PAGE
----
Antigenic drift is what makes influenza viruses so nasty. One can have immunity to one strain of flu, but in a few months, the proteins of the virus change enough that the immune system doesn’t recognize it. And then it attacks.

In 2014-15, there was a particularly drastic antigenic drift in the H3N2 virus. In fact, most scientists had figured out that the flu vaccine would not be particularly effective against the “drifted” virus just a few months after the vaccine match was announced.

But the flu virus’s protein can mutate so that it escapes the immune system’s notice. And even though another common flu virus, H1N1, picks up genetic mutations at the same rate as H3N2, H3N2 can change the shape of its hemagglutinin faster. No one knows why.

These mutations add up to what epidemiologists call drift—and last year was an especially drastic case of drift for H3N2. Epidemiologists knew by late spring that the strain they chose for vaccines back in February did not match the one making people sick.

Viruses, like H3N2 influenza, are pathogenic because they evolve fast to avoid the immune system (it’s not a conscience design on the part of viruses, they’re quite simple, but through natural selection). As pathogens, they cause the disease (the flu, in this case), before the immune system kicks in. That’s why we vaccinate, to cause the immune system to kill the virus before it becomes a disease.

So it really is better than nothing

 

By a lot. A whole bunch.

Some antigenic drifts, through unknown mechanisms, induce pandemics, where thousands and millions of people die. In 1918-1920 flu pandemic was one of the worst of human history–it killed 50-100 million people worldwide. It is believed that the flu variant, H1N1, had mutated in such a way that it caused normal, healthy immune systems to go awry, killing young adults in a higher proportion.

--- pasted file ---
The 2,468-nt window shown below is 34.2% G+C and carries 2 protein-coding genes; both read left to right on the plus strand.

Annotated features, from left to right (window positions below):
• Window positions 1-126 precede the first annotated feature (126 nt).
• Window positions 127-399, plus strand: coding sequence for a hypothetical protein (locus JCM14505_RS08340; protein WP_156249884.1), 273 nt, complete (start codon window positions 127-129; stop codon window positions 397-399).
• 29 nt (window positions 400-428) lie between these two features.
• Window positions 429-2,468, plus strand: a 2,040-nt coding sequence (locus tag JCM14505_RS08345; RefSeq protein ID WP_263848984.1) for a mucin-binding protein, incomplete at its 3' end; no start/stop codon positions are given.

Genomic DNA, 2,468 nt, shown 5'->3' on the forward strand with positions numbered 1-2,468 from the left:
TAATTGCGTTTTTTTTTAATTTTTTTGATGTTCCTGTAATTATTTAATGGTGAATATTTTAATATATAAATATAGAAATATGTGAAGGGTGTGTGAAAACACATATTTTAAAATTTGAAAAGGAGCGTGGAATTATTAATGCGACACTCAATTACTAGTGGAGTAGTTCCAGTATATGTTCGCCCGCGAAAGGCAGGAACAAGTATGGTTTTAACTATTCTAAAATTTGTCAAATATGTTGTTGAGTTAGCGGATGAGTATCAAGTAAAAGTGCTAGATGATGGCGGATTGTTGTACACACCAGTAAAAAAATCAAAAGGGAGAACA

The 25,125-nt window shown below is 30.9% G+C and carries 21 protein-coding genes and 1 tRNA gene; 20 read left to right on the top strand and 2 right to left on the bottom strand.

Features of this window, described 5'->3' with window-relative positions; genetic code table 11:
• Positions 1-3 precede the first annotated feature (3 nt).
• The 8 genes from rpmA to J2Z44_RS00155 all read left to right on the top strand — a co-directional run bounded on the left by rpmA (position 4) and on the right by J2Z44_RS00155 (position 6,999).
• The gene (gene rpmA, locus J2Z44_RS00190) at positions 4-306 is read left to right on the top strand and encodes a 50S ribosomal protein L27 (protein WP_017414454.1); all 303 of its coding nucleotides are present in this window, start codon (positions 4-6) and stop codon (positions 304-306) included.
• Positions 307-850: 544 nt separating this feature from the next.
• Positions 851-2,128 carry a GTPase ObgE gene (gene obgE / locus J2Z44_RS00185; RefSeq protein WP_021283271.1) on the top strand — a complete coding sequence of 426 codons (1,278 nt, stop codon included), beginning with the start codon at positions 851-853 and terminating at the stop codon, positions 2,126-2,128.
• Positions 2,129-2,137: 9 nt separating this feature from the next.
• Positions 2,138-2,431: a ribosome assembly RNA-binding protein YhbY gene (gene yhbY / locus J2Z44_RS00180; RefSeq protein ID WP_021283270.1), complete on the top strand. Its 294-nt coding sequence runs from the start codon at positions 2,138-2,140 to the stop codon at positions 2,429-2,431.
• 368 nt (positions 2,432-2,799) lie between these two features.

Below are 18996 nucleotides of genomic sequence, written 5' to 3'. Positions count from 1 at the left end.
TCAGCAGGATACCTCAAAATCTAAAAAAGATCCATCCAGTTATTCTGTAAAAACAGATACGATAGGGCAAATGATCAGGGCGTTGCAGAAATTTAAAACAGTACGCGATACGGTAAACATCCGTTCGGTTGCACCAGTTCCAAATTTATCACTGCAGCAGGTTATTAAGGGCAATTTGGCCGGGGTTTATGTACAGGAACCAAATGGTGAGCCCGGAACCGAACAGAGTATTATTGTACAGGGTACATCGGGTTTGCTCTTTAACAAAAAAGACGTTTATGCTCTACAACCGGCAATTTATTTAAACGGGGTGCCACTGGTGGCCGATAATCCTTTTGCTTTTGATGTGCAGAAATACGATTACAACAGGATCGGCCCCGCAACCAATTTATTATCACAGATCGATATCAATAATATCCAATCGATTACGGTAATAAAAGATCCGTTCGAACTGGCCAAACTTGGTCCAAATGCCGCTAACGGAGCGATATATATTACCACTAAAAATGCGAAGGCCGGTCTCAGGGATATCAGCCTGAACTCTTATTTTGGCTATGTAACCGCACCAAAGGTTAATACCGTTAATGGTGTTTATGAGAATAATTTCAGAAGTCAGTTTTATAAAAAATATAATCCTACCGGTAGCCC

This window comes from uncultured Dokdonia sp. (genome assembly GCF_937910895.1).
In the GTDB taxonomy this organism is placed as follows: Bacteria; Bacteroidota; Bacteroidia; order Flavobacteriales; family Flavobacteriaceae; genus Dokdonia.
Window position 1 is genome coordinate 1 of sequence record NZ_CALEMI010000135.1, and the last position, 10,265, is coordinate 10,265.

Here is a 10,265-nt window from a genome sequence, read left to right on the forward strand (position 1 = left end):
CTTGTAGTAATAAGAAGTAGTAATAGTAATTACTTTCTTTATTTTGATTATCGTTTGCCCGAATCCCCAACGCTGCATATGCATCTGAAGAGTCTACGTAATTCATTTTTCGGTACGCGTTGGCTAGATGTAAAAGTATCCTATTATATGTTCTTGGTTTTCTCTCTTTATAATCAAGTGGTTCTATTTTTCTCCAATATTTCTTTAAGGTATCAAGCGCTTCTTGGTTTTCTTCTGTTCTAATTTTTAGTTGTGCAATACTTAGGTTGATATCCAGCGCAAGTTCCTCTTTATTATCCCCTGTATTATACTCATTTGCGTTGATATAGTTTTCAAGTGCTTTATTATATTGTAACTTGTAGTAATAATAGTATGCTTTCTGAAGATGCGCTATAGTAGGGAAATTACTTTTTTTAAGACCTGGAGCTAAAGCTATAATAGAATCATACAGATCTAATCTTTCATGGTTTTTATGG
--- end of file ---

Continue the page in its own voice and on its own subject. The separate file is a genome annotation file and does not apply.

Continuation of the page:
No, there were confounding factors across the world at that time that would have caused the death rate to be particularly high. Modern, 21st century medicine, may have reduced that mortality rate, but the flu caused a “cytokine storm” which probably would lead to sudden death, even with today’s medicine. Ironically, because the cytokine storm requires a healthy immune system, those with malnutrition and chronic diseases probably were spared the worst of the diseases.

So, not matter what the effectiveness of the flu vaccine might be, it’s better than not being protected. Sure, you can believe in one of  the myths about flu vaccines, but that’s not wise.

You might think you have some powerful version of the human immune system (one of the sillier beliefs of people these days), but you don’t, unless you’re vaccinated.

You might think that the flu is easy to deal with, but it’s not. What many people think is the flu is actually a cold, which is mild by comparison.

You might think your children don’t need to worry about the flu. You’d be wrong, very wrong.

Key citations

 

The Original Skeptical Raptor
Chief Executive Officer at SkepticalRaptor
Lifetime lover of science, especially biomedical research. Spent years in academics, business development, research, and traveling the world shilling for Big Pharma. I love sports, mostly college basketball and football, hockey, and baseball. I enjoy great food and intelligent conversation. And a delicious morning coffee!
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  • TheOz91

    I am offended by your post: how dare you do imply that the desire to eat a durian is a bad thing?

  • Sullivan ThePoop

    Mine this year only caused the lymph node under the arm I got the shot in to swell a little. No fever or anything

  • Sandy Perlmutter

    I got the super senior citizen version a couple of weeks ago. Aside from the reddened area, indicating it actually worked, I am still the same irascible old coot. Thanks for all the nagging.

    • Katia

      I got that one, too. My only problem was an achy arm for a few days.